Gooch’s Aeripedis, or Pedomotive Carriage (1843)

Gooch’s Aeripedis, or Pedomotive Carriage

(To the Editor) Sir.—If you think the following worthy of a place in your valuable Journal I shall feel much obliged for its insertion. I trust that the machine may be found so far practicable as to become useful to some of your readers; for notwithstanding the great number of vehicles of a similar description that have been constructed at various periods, by different individuals, some with great ingenuity and mechanical skill, yet, on the other hand, many have been imitated with an utter disregard of mechanical principles; and all or most of which I have seen, or had drawings of, seem to come under one general term—a useless toy. Now should mine, either by the amateur or the mechanical practitioner, be considered to fall under the same title, of course I must bear the rub; but, Mr. Editor, I must say I have made this hobby one of my peculiar hobbies for more than twenty years. I first tried the common velocipede, or dandy horse, condemned it, and tried again and again, upon different mechanical principles, the treadle, the winch, the crank, and the hand lever. They have all come under my repeated trials, and all by me are equally condemned. And that a carriage of any kind, moved by machinery, let its combinations be ever so simple, and its propelling power is to be put in action by muscular energy, either by the feet or arms, must be attended eventually with fatigue of body; for not only the weight of the machine to be moved, perhaps from 80 to l00lbs., but also the weight of the driver himself, which is from 140 to 150 lbs. more, is to be moved by muscular action alone. All this is seldom considered by the amateur in his pleasing dreams of rail-road speed with his new carriage. His machine is at length completed, and brought out, ‘To take a quiet ride in some green lane’ -and, to his great mortification, his plan is tried, and is ‘found wanting.’ The first inquiry is, ‘What is amiss?’ Some crank, some lever, some unfortunate wheel is not rightly applied; it must be altered, it must be modified; and so it is, till at last it is laid aside, perhaps hurled headlong into a garret or lumber-room, as waste material, the result of the inventor’s folly. I have seen several, not only of my own, but also of others, come to a similar fate.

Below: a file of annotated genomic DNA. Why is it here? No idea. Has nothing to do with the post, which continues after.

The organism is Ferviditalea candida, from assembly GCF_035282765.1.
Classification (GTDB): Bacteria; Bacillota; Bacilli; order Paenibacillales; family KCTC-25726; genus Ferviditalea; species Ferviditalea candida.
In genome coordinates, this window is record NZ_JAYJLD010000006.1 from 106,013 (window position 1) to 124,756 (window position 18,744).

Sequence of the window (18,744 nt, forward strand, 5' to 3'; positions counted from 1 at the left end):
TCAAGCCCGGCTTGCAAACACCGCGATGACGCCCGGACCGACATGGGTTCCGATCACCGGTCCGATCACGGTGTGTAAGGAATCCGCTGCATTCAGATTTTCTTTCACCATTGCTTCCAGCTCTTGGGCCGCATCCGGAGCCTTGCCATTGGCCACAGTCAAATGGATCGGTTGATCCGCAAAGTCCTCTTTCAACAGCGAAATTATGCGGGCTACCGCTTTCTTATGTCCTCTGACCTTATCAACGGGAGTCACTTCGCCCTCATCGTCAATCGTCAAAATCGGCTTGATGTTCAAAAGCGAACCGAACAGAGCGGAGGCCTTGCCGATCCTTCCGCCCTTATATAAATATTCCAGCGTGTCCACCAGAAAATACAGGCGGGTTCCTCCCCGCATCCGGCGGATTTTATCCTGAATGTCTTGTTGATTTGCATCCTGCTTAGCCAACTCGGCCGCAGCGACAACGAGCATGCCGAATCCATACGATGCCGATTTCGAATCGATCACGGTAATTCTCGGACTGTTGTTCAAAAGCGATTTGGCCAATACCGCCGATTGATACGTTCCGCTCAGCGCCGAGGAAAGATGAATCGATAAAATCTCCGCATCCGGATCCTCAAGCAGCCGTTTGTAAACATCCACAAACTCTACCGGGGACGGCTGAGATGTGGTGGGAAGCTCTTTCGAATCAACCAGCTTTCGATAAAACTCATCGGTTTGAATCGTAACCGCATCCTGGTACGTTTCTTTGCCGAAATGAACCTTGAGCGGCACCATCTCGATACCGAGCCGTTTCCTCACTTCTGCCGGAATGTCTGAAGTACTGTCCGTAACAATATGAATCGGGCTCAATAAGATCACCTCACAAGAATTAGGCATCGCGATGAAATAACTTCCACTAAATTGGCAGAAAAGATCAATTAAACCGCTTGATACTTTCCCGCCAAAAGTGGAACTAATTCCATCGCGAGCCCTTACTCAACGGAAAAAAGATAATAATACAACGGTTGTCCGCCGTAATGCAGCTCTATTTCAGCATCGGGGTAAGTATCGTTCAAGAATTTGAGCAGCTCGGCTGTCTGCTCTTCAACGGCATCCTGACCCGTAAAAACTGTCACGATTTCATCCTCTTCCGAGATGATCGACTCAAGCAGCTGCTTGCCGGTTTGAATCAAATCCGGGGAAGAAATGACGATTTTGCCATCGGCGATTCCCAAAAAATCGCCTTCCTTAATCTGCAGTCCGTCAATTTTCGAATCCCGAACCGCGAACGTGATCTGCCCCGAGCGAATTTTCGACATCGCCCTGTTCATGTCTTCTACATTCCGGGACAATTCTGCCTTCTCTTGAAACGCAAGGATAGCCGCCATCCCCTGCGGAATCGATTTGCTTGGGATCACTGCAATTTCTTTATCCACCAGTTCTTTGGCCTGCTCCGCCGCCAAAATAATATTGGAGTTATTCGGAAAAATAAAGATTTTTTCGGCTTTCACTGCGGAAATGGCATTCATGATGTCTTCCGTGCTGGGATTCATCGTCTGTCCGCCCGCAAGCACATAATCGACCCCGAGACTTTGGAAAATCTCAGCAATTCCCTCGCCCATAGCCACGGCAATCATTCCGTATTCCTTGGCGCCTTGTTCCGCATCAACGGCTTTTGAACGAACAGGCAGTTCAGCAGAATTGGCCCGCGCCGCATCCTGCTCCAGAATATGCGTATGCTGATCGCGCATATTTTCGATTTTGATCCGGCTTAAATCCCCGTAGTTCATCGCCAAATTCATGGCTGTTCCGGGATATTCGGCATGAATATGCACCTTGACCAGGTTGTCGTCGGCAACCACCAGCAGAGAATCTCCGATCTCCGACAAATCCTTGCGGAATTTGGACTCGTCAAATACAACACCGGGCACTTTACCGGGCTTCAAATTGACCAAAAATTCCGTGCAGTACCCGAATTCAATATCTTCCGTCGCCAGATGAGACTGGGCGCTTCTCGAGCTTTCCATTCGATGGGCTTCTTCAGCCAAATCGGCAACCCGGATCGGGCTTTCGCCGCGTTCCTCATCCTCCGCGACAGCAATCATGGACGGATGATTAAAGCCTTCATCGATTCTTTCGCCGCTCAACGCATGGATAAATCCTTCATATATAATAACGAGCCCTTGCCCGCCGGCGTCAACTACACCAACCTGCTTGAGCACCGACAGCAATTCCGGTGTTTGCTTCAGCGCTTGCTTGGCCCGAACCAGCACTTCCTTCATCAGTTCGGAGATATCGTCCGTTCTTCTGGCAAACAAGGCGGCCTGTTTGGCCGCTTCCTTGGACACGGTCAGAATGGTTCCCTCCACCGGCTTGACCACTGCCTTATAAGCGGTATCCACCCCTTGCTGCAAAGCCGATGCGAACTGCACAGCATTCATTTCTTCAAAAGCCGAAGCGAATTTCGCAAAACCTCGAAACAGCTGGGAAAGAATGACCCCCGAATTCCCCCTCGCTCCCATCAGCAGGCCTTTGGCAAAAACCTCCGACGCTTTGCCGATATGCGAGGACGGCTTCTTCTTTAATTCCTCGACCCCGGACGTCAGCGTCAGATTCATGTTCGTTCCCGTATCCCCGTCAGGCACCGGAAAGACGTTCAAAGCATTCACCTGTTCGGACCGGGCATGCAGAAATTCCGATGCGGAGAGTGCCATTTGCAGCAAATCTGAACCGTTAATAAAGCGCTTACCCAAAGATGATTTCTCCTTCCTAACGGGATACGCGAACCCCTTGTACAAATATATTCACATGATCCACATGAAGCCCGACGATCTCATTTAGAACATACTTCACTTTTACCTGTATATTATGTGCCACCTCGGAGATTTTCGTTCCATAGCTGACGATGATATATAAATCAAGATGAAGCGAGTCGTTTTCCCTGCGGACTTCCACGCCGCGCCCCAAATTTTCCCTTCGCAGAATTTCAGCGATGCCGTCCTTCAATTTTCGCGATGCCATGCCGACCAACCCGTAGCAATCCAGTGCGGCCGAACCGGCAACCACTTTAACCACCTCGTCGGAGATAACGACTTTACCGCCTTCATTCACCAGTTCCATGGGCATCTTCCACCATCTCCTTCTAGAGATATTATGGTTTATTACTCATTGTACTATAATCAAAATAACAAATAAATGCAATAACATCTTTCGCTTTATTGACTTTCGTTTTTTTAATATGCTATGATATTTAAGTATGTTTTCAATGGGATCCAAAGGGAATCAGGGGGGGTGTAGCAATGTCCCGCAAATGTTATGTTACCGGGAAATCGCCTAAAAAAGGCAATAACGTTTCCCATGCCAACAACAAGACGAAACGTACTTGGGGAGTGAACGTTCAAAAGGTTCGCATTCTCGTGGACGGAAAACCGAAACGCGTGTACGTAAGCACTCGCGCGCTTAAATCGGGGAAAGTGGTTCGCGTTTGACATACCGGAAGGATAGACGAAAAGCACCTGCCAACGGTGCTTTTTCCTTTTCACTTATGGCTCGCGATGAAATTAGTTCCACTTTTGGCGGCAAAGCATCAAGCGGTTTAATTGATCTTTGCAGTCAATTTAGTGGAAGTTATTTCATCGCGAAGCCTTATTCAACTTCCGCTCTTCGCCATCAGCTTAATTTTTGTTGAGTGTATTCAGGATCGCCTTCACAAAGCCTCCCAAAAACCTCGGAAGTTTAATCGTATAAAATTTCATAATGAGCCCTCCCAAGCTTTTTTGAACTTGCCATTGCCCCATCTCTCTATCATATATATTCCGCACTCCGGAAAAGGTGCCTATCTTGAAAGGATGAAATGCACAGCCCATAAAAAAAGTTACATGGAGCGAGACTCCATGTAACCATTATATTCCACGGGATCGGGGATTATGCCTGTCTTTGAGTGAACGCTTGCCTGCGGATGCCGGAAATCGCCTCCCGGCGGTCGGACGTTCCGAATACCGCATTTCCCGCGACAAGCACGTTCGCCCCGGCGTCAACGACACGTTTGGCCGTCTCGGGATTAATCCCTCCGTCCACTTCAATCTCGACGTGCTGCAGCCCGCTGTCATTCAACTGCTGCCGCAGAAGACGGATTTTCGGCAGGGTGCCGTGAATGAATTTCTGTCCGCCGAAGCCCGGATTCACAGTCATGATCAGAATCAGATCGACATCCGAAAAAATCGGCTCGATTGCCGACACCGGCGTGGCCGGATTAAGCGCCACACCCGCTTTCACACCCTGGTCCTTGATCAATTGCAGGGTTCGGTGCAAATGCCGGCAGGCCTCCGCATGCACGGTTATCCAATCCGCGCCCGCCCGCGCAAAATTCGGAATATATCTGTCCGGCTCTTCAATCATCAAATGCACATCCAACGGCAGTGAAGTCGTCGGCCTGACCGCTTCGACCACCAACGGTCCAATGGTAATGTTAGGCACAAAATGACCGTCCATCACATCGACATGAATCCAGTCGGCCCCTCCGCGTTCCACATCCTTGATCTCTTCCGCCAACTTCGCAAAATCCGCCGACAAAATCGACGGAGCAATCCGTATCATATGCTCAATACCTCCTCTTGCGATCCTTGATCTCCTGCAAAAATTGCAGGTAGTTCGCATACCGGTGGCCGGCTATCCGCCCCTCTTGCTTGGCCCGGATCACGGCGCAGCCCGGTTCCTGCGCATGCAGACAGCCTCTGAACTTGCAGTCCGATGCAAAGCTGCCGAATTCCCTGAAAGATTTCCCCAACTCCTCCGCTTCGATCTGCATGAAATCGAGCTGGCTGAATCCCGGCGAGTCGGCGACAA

As I have said above, I have examined a great variety of plans, but the inventors have so often forgotten that man is to be the power applied, who is certainly a progressive animal, but at the same time is but a walking animal; and I fear he can never become anything else by his own exertion. I do, therefore, consider that the nearer we can come to the natural movement of man, to aid his progress, the nearer we shall come to the proper method. I have accordingly invented a Walking Machine, of which the following is a description :— It consists of a strong but light double frame, A A, A A, mounted on three light wheels, BBB, with a seat and travelling box, D E; C C are two handles (see Fig. 2,) by which the pedestrian is to lead and guide the machine. The uprights of these handles turn in a socket or hole in the frame, and on the lower extremity have arms fixed, (FF) about 3 inches long; to these the connecting rods are jointed as at GG, HH, and KK. The axis of the fore wheel (J) slides or ranges in a groove at the lower extremity of the frame A A and by turning these handles either to the right or the left, the machine may be managed with the greatest nicety. G G is the connecting bar under the fore cross piece of the frame, shown by the dotted lines, and moves on a pin as at I and keeps the fore wheel in its proper position. L is a small foot-step to rest the foot on when riding.

I think I before stated, that there are several machines in Norwich, and I think there are at least five on this same principle, which seems to be the most useful. Four of us, the other day, went on a journey from Norwich to Cromer and back again the same day, which from my house at Lakenham is a distance of 47 miles. We were not tired; one of the party is but seventeen years of age, I am upwards of sixty, the other two are middle-aged men. We now contemplate another journey of 56 miles, as soon as there comes some rain to cool the roads, and I have no doubt but we shall accomplish it in a day with but little difficulty; as about seven years ago I had one of these machines in which I travelled 61 miles in a day, and was not more tired than I should have been in walking 20 miles. The reason is this: the pedestrian, whilst walking, places himself inside the frame, leans forward on the two handles, and is assisted on his way by the motion of the machine, which carries him nine or ten feet at every stride. We can walk up a hill, or an inclined road, at about four miles per hour, without much exertion; move on a level road at five miles per hour; and go down hill at ten or twelve miles per hour; and riding at the same time; so as to average about six or seven miles per hour, with much ease. G. R. Gooch.

(The Magazine of science, and schools of art, Volume 4, 1843, pp. 121-2)

 

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